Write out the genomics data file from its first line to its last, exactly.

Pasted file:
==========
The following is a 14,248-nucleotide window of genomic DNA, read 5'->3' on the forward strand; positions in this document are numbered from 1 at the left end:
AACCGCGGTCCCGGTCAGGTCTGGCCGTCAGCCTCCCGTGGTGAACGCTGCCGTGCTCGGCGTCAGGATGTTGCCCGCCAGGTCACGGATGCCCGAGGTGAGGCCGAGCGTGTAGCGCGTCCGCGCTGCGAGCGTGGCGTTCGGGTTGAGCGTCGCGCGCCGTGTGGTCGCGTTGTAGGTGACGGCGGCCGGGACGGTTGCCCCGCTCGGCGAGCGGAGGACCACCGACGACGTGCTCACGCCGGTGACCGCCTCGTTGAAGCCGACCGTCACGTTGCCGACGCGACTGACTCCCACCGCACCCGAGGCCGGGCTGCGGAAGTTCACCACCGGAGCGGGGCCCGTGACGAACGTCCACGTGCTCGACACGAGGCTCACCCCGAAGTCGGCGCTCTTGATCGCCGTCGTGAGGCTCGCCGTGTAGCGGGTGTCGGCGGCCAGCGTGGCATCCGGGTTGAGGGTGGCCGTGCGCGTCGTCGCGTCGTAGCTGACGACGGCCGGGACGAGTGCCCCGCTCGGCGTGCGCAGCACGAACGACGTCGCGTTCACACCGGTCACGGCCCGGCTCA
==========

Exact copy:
The following is a 14,248-nucleotide window of genomic DNA, read 5'->3' on the forward strand; positions in this document are numbered from 1 at the left end:
AACCGCGGTCCCGGTCAGGTCTGGCCGTCAGCCTCCCGTGGTGAACGCTGCCGTGCTCGGCGTCAGGATGTTGCCCGCCAGGTCACGGATGCCCGAGGTGAGGCCGAGCGTGTAGCGCGTCCGCGCTGCGAGCGTGGCGTTCGGGTTGAGCGTCGCGCGCCGTGTGGTCGCGTTGTAGGTGACGGCGGCCGGGACGGTTGCCCCGCTCGGCGAGCGGAGGACCACCGACGACGTGCTCACGCCGGTGACCGCCTCGTTGAAGCCGACCGTCACGTTGCCGACGCGACTGACTCCCACCGCACCCGAGGCCGGGCTGCGGAAGTTCACCACCGGAGCGGGGCCCGTGACGAACGTCCACGTGCTCGACACGAGGCTCACCCCGAAGTCGGCGCTCTTGATCGCCGTCGTGAGGCTCGCCGTGTAGCGGGTGTCGGCGGCCAGCGTGGCATCCGGGTTGAGGGTGGCCGTGCGCGTCGTCGCGTCGTAGCTGACGACGGCCGGGACGAGTGCCCCGCTCGGCGTGCGCAGCACGAACGACGTCGCGTTCACACCGGTCACGGCCCGGCTCA